Gibson 1940 ES-300
One of Gibson's electric advancements in 1940 was the introduction of the ES-300. This guitar featured a 17" lower bout and was primarily manufactured in the 'new' blonde finish(1939 was the launch of the natural blonde finish adding an extra color choice for the consumer besides the regular cermona brown).
The pickup that was installed in this electric version was a 6 3/4" unit and featured adjustible pole pieces. It used newer more powerful ALNICO magnets which were a step above the older 'Charlie Christian' design of the late 1930's.
This model also featured steel button Kluson tuners and a raised diamond nickel plated tailpiece. Around 60 units were produced thus making its appearance limited to only 1940. The larger pickup (slanted for more tone definition from the strings) was discontinued and replaced by the smaller slanted ALNICO magnetic pickup unit from 1941-1943 which was installed in the same ES-300 body (all electric models were discontinued circa 1943 due to metal rationing for the war effort).
You will note a HUGE discrepency in this 1943 ES-300.....sometime in the past, the long pickup unit, pots and wiring were stripped. Because the history of prewar Gibson electrics is so rich, this is a piece that I could not pass-by. Yes, in this state, it is not playable, but the condition of the maple back, rosewood fretboard, pearl inlays, tuners, and tailpiece, it is great for comparison to the original which is also featured on this site.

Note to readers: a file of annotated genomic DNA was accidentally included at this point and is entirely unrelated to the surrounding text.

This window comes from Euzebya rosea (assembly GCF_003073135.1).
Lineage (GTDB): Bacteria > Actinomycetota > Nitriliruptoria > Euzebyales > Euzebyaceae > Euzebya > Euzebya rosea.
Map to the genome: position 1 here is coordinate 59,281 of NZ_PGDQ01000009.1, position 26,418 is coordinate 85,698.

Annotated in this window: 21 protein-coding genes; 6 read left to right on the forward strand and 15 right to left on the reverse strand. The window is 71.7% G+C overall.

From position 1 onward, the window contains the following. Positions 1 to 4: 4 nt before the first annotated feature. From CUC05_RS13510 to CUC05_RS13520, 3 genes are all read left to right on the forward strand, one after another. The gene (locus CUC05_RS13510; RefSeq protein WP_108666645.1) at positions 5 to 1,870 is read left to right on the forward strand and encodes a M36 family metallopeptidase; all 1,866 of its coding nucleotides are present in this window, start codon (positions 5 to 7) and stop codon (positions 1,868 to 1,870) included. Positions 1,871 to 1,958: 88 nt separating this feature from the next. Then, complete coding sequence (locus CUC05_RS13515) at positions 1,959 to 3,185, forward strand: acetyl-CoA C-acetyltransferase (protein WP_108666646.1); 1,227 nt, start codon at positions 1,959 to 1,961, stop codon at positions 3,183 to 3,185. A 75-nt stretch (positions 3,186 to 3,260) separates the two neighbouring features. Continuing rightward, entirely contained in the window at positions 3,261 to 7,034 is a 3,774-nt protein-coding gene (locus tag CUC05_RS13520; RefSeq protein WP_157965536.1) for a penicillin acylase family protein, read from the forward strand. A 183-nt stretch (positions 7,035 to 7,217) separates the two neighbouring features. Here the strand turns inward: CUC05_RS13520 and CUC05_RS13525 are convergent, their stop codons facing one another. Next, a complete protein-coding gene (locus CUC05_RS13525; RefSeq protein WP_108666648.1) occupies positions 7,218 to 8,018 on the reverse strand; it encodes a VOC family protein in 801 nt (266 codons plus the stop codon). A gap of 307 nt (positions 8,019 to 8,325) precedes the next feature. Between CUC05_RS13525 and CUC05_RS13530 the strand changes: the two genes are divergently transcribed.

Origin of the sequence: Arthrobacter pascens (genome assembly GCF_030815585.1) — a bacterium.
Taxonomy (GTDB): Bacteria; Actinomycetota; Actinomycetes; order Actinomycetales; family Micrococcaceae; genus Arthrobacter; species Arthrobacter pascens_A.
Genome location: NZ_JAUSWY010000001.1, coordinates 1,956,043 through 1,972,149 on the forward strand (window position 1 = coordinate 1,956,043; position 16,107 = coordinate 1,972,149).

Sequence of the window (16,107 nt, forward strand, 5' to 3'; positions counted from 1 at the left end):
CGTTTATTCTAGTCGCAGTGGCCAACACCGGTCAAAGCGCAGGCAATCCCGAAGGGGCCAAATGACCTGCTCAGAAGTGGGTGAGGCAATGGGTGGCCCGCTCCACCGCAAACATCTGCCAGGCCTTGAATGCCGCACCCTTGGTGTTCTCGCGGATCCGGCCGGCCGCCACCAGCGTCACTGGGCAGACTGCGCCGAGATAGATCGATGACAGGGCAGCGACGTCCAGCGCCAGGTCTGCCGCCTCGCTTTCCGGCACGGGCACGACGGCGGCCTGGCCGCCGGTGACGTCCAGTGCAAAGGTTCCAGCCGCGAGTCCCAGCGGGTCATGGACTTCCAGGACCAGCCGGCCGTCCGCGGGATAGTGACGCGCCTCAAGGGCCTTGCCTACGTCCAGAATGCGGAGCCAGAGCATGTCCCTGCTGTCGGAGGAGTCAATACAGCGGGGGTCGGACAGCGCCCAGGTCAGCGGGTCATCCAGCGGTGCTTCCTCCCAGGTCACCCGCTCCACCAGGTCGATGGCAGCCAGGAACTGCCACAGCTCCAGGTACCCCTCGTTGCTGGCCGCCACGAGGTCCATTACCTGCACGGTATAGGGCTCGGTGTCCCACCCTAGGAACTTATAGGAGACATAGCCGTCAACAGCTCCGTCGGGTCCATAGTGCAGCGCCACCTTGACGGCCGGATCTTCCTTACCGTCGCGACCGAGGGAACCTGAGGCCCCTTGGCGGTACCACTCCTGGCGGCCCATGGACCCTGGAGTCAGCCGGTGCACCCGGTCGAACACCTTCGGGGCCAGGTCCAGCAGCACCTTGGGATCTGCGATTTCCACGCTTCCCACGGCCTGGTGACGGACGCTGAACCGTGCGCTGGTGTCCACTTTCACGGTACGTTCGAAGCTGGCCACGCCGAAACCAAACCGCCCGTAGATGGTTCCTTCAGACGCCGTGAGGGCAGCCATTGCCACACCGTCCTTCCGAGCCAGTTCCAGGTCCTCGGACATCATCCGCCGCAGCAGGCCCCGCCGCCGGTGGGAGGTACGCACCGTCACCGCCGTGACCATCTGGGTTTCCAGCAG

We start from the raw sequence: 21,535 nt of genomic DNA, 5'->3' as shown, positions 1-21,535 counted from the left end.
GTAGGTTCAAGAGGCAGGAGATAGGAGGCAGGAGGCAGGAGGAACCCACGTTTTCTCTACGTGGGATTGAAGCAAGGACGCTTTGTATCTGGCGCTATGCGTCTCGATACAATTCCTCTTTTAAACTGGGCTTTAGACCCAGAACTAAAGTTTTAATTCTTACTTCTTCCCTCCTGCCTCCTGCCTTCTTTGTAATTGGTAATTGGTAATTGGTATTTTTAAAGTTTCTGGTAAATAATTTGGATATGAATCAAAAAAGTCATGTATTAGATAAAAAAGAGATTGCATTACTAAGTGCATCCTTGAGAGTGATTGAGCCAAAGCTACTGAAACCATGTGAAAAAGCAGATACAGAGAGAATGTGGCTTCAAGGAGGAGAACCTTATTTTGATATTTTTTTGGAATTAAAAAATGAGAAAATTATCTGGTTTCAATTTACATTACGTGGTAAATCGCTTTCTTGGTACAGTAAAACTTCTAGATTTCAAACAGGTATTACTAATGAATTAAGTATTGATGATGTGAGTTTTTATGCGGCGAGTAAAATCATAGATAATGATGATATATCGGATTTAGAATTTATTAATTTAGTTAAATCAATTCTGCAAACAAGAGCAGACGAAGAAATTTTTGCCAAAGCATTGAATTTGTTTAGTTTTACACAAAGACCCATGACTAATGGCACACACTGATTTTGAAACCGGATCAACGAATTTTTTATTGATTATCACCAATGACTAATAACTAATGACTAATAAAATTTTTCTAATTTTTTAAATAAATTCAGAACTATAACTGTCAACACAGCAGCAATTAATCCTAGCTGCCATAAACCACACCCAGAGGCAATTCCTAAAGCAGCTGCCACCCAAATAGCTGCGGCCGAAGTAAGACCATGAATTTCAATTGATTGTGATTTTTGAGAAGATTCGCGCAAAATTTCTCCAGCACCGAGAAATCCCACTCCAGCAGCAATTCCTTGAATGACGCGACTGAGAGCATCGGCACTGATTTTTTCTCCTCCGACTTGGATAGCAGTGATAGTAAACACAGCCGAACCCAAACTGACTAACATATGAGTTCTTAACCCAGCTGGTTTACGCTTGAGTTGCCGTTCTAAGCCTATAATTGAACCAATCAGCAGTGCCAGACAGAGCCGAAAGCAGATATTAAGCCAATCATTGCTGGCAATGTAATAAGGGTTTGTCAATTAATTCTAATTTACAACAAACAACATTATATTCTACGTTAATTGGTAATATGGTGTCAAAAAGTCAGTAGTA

According to most readings, the sound of the long slanted pickup is not very good(I am fine with it, however). Somewhere in time, someone stripped the old electronics and tried to make it into an acoustic L-7. The ES-300 and L-7 start with the exact same appointments, sans the electronics.
The history that I got from this piece goes something like this:
'This guitar was one of two that were passed on to me by my late guitar teacher uncle when he died. He had gotten it from his uncle, a noted guitar player (and character) in the NY-NJ area in the post war era. "The Uncle" as he was known in our family, had played with Burns and Allen among others, and was a bit of a 'hell-raiser'.
As with all of my Gibson items on this site, I am intregued with the history that surrounds these items. Although this guitar has seen 'better days', it started out as a 'state-of-the-art' instrument in 1940 and was once hailed as an electric achievement at the time.